Since boundary layer winds tend to shift direction at night with the loss of deep mixing, the Day-Night Band image can be used by forecasters to detect how smoke plumes change direction at night and may help with forecasts of smoke impacts.
So, we’ve finally begun the process of transitioning over fully to the new CONUS version of the SPoRT LIS. This “new” version of the SPoRT LIS has been under development actually for several years now, and underwent initial testing and evaluation at the Huntsville WFO in spring 2015, followed by an evaluation by several WFOs and RFCs in summer 2015. Image 1 below shows the differences in the domains. The new version of the SPoRT LIS encompasses the entire CONUS and surrounding areas of southern Canada and northern Mexico, albeit with some anticipated degradation especially in the border regions due to lack of consistent radar/precipitation coverage.
Image 1. The CONUS SPoRT LIS (left) and the approximate domain of the old Southeast CONUS version (right). Note: the images are from different periods.
Not only does the CONUS version offer a geographic expansion over the previous version of the LIS, but new variables are a part of the new SPoRT LIS, including 0-200 cm relative soil moisture changes on several timescales (weekly, bi-weekly, monthly, seasonal, semi-annual and annual) soil moisture percentiles and soil temperatures. The soil moisture percentiles and change values can be especially useful for the drought designation and analysis process, and have been used in this capacity at the Huntsville office since their inception. Of course, there are other applications for hydrology, fire weather and blowing dust. We’re planning to explore more of these latter unique and interesting applications with several of SPoRT’s collaborative Western CONUS WFOs next spring and summer. The SPoRT LIS soil temperature data have shown promising application for impacts during winter weather events during evaluation of a few events in the previous winter, with more evaluation expected during the upcoming winter. In addition to the new variables, the new version of the SPoRT LIS is using NSSL’s Multi-Radar Multi-Sensor data for precipitation forcing in the near term and is also solely incorporating the VIIRS GVF over the legacy MODIS GVF.
Image 2. Examples of SPoRT LIS 0-200 cm relative soil moisture weekly change (left) and 0-200 cm relative soil moisture percentile (right)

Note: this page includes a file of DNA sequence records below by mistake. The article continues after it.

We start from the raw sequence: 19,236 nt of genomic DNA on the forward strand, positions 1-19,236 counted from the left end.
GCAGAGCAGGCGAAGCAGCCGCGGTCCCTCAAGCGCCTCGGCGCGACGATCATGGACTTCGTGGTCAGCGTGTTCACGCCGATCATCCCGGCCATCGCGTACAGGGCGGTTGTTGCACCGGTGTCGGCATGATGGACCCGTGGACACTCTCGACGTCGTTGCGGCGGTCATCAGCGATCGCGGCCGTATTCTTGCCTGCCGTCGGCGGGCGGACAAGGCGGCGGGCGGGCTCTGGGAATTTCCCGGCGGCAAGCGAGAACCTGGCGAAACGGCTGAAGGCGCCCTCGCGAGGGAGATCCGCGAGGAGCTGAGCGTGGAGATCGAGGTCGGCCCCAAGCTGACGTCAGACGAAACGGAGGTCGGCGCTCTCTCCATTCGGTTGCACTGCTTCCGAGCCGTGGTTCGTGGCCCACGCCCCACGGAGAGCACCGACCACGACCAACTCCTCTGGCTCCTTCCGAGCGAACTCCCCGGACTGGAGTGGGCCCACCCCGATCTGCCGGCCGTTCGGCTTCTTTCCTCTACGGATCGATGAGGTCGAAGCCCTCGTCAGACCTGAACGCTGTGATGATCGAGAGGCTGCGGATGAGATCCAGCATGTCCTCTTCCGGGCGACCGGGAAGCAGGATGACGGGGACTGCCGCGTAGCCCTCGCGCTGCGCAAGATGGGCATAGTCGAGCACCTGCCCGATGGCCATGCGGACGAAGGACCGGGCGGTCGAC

Users of the SPoRT LIS and GVF data for their local modeling purposes will need to make the appropriate changes to their EMS/UEMS model runs to properly incorporate these new data sets. Please contact Jon Case at SPoRT or me (Kris White) if you have any questions. Thanks for reading!
Working midnight shifts this past weekend, I had the opportunity to take a look at the VIIRS Day-Night Band Imagery for the detection and analysis of fog. Early Monday morning, the observation at Ft. Payne was indicating fog with 1/2 statute mile visibility. However, the presence of thin cirrus over parts of the area did not allow for the observation of ground phenomena, including fog, in the region via traditional Shortwave IR imagery (Image 1). However, low clouds and fog were observed in the VIIRS Day-Night Band imagery since the cirrus were sufficiently translucent in the visible portion of the spectrum (Image 2).
Image 1. VIIRS 3.9 µm IR image provided by NASA SPoRT, valid 0728 UTC 22 Aug 2016. Fog cannot be observed in the 3.9 um imagery since the cirrus are sufficiently opaque at this wavelength.
Image 2. VIIRS Day-Night Band Reflectance provided by NASA SPoRT, valid 0728 UTC 22 August 2016. Fog can be seen in the narrow Paint Rock Valley of western Jackson County (in northeastern Alabama). Despite the observation of fog at Ft. Payne (DeKalb County AL, –located to the SE of Jackson County), fog cannot be readily observed in the imagery, suggesting that the fog was very localized and perhaps shallow.
I could show the standard fog product imagery (11-3.9 µm), but the story is essentially the same as that of the 3.9 µm imagery of course. The ability to see through thin cirrus is one of the primary advantages offered by the VIIRS Day-Night Band imagery and thus is among its most useful applications, operationally speaking. These imagery are a part of the JPSS Proving Ground and have been available in AWIPS here at the HUN office for several years now, including other SPoRT collaborative partners.
In this particular case, it was operationally advantageous to see that the extent of the fog was not widespread and was just confined to some of the more fog-prone valley locations, especially the Paint Rock Valley, and may have only been highly localized to Ft. Payne, or even just the Ft Payne airport observation location. Had the fog been observed through a larger area in Jackson and especially in DeKalb Counties, then a dense fog advisory might have been necessary.